"You know, we tidied all his things away, and I tidied all my kid things away out of my room as well, and then I walked out the front door and - there was punk. This was the modern world; this was what was going to happen next. So punk carried me away from the experience instead of leaving me there to try and deal with the enormity of it there and then. Punk took me away from it. I was still living in the same house, but punk had a velocity to it, an urgency, a sense of purpose, and I desperately needed that at the time."

This subject has interested him, and he carries on, following a train of thought, to talk about Riff Raff, his band of that time. "Being in a band, even though we were only playing the back rooms, it was a real clear cut-off point. That was where my childhood ended. Maybe other people's childhoods end by shades. I don't know. I'll have to watch my son to see that. But for me it was a closed door. That was the past, that was the family I was in, and now I wasn't in my family any more. My mum and my brother and me became three individuals. It wasn't great. We didn't talk to each other about my dad's death for a while. It was quite difficult. I left home in '77 and my mum was left to pick up the pieces on her own.

"I regret that. I'm sorry that happened, but I just didn't have the words then. I never spoke to anybody about it ever until I wrote Tank Park Salute. The idea of discussing it with a stranger like we are now? I just wouldn't even go there. In fact I stopped getting drunk because I did it when I was drunk. I would start thinking about it and talking about it when I got drunk. So I stopped doing that. Just not wanting to deal with it."

He says that his mother still finds it difficult to talk about what happened, and that he and his brother don't talk about it at all. I thank him for being so open today. He's not done though.

"It saved my life," he says. "Punk probably saved my life. It had been such a shock. Before that I had actually been bumming around France. I had left my job and gone to France. I was 17 and going to go and see the world. I was halfway round France when I got the phone call to say my dad had gone into hospital, and I came home. So it had caused my plans for growing up to be aborted. Once that was over, punk helped me to reconnect with what was going on."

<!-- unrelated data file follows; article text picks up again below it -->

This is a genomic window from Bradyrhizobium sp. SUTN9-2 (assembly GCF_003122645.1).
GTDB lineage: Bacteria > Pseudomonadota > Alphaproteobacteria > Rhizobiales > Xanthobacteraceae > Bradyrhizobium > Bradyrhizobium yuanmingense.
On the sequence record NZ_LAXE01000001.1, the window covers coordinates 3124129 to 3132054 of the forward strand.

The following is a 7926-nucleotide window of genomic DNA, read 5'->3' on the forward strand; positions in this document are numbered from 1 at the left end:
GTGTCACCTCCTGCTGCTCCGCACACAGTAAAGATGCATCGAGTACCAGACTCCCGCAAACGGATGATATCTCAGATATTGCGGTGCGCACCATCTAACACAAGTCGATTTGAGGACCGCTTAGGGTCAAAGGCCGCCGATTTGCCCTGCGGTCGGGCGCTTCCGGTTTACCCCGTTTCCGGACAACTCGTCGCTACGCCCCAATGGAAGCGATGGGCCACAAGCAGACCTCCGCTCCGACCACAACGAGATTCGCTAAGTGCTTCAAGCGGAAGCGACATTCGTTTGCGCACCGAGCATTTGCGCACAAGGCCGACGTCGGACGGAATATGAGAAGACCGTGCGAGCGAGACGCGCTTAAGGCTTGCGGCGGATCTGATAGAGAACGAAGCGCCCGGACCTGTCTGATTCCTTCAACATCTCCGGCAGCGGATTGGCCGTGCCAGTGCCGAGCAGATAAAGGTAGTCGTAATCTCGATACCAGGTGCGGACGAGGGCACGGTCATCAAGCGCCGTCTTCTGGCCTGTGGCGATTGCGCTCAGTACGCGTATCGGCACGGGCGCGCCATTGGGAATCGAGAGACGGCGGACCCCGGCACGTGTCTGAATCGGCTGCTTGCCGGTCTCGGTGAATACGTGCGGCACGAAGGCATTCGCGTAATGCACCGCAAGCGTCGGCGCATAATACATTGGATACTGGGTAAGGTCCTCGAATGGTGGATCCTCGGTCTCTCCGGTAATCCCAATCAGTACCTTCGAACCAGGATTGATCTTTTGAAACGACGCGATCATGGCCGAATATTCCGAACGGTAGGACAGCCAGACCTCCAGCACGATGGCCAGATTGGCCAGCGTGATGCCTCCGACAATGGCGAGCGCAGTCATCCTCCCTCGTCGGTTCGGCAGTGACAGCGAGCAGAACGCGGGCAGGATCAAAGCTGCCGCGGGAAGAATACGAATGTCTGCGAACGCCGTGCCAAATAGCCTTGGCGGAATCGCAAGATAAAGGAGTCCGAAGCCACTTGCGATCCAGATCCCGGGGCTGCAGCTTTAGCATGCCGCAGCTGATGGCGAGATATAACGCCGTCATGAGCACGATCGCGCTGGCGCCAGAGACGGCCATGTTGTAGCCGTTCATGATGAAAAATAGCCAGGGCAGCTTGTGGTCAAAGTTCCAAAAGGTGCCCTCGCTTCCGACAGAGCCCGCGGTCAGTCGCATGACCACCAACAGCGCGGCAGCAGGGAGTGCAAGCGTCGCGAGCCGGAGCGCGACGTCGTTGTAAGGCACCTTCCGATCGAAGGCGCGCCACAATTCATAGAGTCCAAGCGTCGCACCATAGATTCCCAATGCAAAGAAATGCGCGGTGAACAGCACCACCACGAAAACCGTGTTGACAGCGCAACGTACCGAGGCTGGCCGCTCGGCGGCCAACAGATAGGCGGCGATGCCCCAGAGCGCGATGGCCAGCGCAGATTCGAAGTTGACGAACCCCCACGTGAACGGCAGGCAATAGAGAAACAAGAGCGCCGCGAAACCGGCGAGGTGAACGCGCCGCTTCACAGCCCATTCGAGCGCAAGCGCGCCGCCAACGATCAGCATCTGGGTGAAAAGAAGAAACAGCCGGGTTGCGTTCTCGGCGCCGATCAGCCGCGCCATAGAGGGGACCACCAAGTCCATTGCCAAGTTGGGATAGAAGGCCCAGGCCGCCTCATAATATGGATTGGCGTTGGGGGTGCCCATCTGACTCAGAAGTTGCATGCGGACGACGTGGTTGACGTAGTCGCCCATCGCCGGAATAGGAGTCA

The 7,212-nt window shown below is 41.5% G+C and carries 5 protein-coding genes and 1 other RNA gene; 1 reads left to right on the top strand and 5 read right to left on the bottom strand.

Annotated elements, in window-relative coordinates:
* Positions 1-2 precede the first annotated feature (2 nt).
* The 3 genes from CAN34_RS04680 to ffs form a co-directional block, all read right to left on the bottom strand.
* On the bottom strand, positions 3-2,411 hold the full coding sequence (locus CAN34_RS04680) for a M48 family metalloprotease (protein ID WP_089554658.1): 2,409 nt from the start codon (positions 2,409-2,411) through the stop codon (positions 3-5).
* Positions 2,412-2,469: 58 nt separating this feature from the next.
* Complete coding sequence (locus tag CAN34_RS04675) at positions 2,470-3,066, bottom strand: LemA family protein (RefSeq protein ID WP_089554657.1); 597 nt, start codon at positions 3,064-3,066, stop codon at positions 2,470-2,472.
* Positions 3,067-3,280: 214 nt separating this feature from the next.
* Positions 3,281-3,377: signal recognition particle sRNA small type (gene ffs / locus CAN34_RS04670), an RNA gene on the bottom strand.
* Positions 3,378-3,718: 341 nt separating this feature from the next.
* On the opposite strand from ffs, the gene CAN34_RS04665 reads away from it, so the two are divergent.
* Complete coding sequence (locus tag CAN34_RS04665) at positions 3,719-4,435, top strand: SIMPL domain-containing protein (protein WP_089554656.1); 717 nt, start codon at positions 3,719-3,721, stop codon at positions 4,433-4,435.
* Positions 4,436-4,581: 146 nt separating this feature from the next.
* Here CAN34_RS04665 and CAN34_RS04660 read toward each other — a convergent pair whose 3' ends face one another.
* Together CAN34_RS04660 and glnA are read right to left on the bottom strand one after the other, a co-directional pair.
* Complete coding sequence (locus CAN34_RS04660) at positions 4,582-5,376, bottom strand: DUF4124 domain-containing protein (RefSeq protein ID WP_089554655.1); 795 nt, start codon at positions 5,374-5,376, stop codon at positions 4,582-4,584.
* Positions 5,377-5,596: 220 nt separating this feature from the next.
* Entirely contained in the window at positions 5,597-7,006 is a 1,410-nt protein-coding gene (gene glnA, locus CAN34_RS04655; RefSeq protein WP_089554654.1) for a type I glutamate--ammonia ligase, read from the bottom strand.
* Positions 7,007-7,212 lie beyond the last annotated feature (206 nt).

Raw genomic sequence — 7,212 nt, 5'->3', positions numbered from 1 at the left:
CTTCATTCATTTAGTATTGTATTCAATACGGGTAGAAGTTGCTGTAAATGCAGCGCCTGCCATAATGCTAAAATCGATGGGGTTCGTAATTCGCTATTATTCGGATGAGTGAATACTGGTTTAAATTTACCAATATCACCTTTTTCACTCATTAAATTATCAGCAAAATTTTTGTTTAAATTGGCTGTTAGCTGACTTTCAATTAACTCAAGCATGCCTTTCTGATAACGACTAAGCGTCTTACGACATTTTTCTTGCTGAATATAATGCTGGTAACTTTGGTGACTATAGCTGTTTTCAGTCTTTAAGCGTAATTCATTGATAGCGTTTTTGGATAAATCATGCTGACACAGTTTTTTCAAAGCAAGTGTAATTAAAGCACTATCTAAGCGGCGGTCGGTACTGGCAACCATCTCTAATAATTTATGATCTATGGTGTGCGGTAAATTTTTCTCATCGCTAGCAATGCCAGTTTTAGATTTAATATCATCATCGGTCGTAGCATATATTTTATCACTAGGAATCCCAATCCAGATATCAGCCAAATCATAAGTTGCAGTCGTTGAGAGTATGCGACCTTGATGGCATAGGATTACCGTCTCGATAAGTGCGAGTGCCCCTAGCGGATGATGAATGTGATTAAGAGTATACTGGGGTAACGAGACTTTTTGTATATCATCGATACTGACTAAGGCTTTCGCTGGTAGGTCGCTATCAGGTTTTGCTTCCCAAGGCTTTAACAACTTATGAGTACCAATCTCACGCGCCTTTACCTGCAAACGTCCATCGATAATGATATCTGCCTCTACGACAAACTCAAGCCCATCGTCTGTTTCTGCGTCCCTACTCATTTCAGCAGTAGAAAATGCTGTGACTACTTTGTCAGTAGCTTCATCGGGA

How did it save your life, though? That's a very strong thing to say. "If I had sat around and felt sorry for myself I would have sunk into all sorts of unfortunate options, growing up in suburbia in the Seventies."

Drugs and alcohol? "Yeah. Instead there was something about punk that seemed to eschew that, and particularly eschew self-pity."

That's interesting. He dealt with bereavement by putting his faith in music, similar to the way that many people find comfort in religious belief. "Hmm. My mum. She had been brought up a Roman Catholic when my dad got ill and subsequently died she found great strength in her faith. I respect that."

Are you a Christian? "Yeah, I am. I've been wearing this for years." He fishes a chunky St Christopher medal out of his shirt. "That might be because I'm from Essex though." He chuckles at this reference to bling.

Bragg is no great believer in organised religion. He feels closest to God when he is among nature, walking his dog Buster (as in Prince Buster, the ska star) in the woods or on the beach near his home. Coastal Dorset has many iron and bronze age sites, and as Bragg is a person who has always been sensitive to the feeling of the past being part of the present, he finds it very meaningful and enriching to live there, part of the generations piled up like sedimentary layers. His book is subtitled A Search For Belonging, and he seems to have spent his whole life on that quest.

In his mid-teens he was really very withdrawn, spending a lot of time alone in his room with his Simon and Garfunkel songs, frightened of bullies and uncomfortable around girls. He felt unloved and unable to communicate, although he dreamed of being a singer-songwriter. "Well, I was a soft boy, y'know. I was in the school football team, but I was more bookish. I was that kind of guy. Stephen Bragg, when I think of him, he didn't have the confidence to do what I do."

You think of Stephen as being separate from Billy? "I do. I think of him as a different person, yes. Somewhere in the cleansing fire of punk, I reinvented myself. For the better, I think. He was someone who lacked that urge to change the world. He would have rather preferred the world to go away from him."